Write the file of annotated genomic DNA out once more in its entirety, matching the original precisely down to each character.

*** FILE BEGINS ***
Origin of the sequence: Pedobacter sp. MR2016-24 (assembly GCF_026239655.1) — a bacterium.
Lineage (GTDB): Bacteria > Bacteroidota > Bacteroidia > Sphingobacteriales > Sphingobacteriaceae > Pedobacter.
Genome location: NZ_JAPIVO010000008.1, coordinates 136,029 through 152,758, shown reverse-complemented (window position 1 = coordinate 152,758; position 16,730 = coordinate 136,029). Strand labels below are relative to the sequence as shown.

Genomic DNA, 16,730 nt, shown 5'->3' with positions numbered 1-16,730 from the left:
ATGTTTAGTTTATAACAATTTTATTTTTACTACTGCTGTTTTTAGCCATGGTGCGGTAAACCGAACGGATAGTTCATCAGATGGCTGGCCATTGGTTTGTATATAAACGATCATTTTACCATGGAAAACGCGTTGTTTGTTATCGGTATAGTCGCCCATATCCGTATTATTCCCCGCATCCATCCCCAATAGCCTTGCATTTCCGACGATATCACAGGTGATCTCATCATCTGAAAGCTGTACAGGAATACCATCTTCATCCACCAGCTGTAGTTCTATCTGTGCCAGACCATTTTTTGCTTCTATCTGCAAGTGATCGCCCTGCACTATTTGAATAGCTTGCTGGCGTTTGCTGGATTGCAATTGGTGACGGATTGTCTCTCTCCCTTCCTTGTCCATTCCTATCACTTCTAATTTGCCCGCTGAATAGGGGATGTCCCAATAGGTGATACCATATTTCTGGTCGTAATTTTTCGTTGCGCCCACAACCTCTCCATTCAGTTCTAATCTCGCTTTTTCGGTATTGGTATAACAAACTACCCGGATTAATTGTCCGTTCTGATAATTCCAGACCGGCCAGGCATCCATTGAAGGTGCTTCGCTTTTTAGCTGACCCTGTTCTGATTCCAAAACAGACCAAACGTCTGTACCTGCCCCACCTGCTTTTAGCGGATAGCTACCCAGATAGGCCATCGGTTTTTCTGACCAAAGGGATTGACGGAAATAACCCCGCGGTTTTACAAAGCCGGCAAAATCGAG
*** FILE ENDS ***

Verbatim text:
Origin of the sequence: Pedobacter sp. MR2016-24 (assembly GCF_026239655.1) — a bacterium.
Lineage (GTDB): Bacteria > Bacteroidota > Bacteroidia > Sphingobacteriales > Sphingobacteriaceae > Pedobacter.
Genome location: NZ_JAPIVO010000008.1, coordinates 136,029 through 152,758, shown reverse-complemented (window position 1 = coordinate 152,758; position 16,730 = coordinate 136,029). Strand labels below are relative to the sequence as shown.

Genomic DNA, 16,730 nt, shown 5'->3' with positions numbered 1-16,730 from the left:
ATGTTTAGTTTATAACAATTTTATTTTTACTACTGCTGTTTTTAGCCATGGTGCGGTAAACCGAACGGATAGTTCATCAGATGGCTGGCCATTGGTTTGTATATAAACGATCATTTTACCATGGAAAACGCGTTGTTTGTTATCGGTATAGTCGCCCATATCCGTATTATTCCCCGCATCCATCCCCAATAGCCTTGCATTTCCGACGATATCACAGGTGATCTCATCATCTGAAAGCTGTACAGGAATACCATCTTCATCCACCAGCTGTAGTTCTATCTGTGCCAGACCATTTTTTGCTTCTATCTGCAAGTGATCGCCCTGCACTATTTGAATAGCTTGCTGGCGTTTGCTGGATTGCAATTGGTGACGGATTGTCTCTCTCCCTTCCTTGTCCATTCCTATCACTTCTAATTTGCCCGCTGAATAGGGGATGTCCCAATAGGTGATACCATATTTCTGGTCGTAATTTTTCGTTGCGCCCACAACCTCTCCATTCAGTTCTAATCTCGCTTTTTCGGTATTGGTATAACAAACTACCCGGATTAATTGTCCGTTCTGATAATTCCAGACCGGCCAGGCATCCATTGAAGGTGCTTCGCTTTTTAGCTGACCCTGTTCTGATTCCAAAACAGACCAAACGTCTGTACCTGCCCCACCTGCTTTTAGCGGATAGCTACCCAGATAGGCCATCGGTTTTTCTGACCAAAGGGATTGACGGAAATAACCCCGCGGTTTTACAAAGCCGGCAAAATCGAG